When the first Harry Potter book was released, I was just about to turn 11 years old.
Reading wasn’t ‘cool’ and my parents led a continuous battle to get me to read anything, let alone a book about a boy-wizard. Yet, ten years down the line in 2007, I was as excited as anyone queuing for a copy of the coveted final book.
The films of the series helped to sustain the anticipation and buzz that the books’ release created. It is only now, with the release of the penultimate film and the end truly in sight, that I look back and realise that I might have to finally leave that little boy behind and, in the words of another famous children’s book, “grow up”.
I feel as though the Harry Potter series belongs to my generation, so much so that I am almost protective over it. Those children that read it now won’t experience that anticipation of waiting nearly two years for the next installment. They will perhaps always imagine the characters and locations of the book as the ones that are depicted (brilliantly and dramatically) on the big screen.
And this is where the point of this blog becomes clear. Our brains are so powerful, our memories so vast, and our imaginations so limitless, that it seems a shame to pre-empt people’s minds with the images of castles, wizards, witches, and butter beer that we see at the flicks. It is that question that I hear discussed so often, “which is better, the film or the book?”
To me the answer will always be the book. The mind is at its most powerful when we use it to turn words into pictures, filling in gaps and creating a whole new world. By creating a world that is exclusive to us, we can escape, even just for a short time.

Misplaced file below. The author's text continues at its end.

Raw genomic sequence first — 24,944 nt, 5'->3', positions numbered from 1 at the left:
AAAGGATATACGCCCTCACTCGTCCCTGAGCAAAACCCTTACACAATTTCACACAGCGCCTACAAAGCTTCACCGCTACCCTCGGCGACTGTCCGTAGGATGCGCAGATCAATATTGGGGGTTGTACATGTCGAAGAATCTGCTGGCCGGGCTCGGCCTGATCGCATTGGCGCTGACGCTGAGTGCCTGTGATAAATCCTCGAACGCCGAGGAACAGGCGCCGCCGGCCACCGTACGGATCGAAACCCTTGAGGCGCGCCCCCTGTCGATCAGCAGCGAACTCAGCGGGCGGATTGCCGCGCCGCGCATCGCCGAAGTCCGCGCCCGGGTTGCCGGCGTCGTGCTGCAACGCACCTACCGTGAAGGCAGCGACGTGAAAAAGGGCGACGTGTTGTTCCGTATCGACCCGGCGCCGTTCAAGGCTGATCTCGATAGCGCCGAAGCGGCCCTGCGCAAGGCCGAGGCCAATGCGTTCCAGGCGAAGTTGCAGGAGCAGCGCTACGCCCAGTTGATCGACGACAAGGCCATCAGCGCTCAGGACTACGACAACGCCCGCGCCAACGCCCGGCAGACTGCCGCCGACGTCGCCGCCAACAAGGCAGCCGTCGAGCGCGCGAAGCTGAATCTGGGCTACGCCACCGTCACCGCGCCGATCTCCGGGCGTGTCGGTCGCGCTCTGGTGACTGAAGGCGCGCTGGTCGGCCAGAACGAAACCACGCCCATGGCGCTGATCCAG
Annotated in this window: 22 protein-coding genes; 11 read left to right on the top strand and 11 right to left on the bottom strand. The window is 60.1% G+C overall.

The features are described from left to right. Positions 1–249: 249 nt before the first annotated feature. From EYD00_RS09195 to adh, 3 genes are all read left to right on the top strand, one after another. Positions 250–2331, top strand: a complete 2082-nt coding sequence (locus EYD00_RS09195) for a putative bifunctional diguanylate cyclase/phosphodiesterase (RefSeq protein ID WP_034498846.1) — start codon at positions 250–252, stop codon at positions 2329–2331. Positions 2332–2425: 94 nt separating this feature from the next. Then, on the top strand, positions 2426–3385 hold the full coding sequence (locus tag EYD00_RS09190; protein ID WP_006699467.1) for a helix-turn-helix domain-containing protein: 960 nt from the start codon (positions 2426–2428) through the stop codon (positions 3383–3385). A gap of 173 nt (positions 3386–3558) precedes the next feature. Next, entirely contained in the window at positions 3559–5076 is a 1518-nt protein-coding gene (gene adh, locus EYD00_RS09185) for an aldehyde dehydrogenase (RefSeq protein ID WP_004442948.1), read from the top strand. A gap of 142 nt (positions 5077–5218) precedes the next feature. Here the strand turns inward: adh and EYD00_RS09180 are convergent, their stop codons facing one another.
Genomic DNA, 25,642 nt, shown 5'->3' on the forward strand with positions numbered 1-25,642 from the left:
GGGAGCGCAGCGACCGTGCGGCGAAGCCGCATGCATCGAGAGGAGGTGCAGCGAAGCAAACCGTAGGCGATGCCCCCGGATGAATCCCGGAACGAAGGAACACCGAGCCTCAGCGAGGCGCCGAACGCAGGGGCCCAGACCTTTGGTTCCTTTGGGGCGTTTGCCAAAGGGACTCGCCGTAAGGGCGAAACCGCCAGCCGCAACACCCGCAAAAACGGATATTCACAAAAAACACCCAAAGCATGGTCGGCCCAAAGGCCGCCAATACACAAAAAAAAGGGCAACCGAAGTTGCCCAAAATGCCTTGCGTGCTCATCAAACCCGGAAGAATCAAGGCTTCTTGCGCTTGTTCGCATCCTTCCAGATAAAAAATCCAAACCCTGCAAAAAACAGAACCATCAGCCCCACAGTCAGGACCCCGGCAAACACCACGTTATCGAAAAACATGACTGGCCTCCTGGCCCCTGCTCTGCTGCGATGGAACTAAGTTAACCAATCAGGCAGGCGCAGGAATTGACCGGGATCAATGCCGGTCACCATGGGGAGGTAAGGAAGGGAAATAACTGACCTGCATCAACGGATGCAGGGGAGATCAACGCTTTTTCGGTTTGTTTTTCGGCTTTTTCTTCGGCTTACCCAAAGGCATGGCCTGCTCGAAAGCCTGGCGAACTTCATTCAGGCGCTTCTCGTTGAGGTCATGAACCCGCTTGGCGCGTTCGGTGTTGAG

Today, more often that not, the big screen does this for us.
As the last signs of childhood fade, I will be eternally grateful to my mum for buying me that first book and cajoling me into reading it. Because, without that, I wouldn’t have had the chance to use my brain to create my image of Harry Potter and the magical world that JK Rowling so powerfully created, capturing the imaginations of a generation and an entire planet along the way.
About The Author – Tom Young
Tom heads up i2i’s Sport Division, leading on delivery of the Players Programme within Premier League academies and providing individual coaching to Premier League footballers, Team GB athletes and European Tour golfers. Tom also leads on i2i’s work with corporate clients’ Graduate Teams, providing elite level support to aspiring business leaders of the future.
Having been inspired by the i2i material as a young football player, Tom went on to complete degrees in both Psychology (BSc) and Sport Psychology (MSc) before joining i2i full time.
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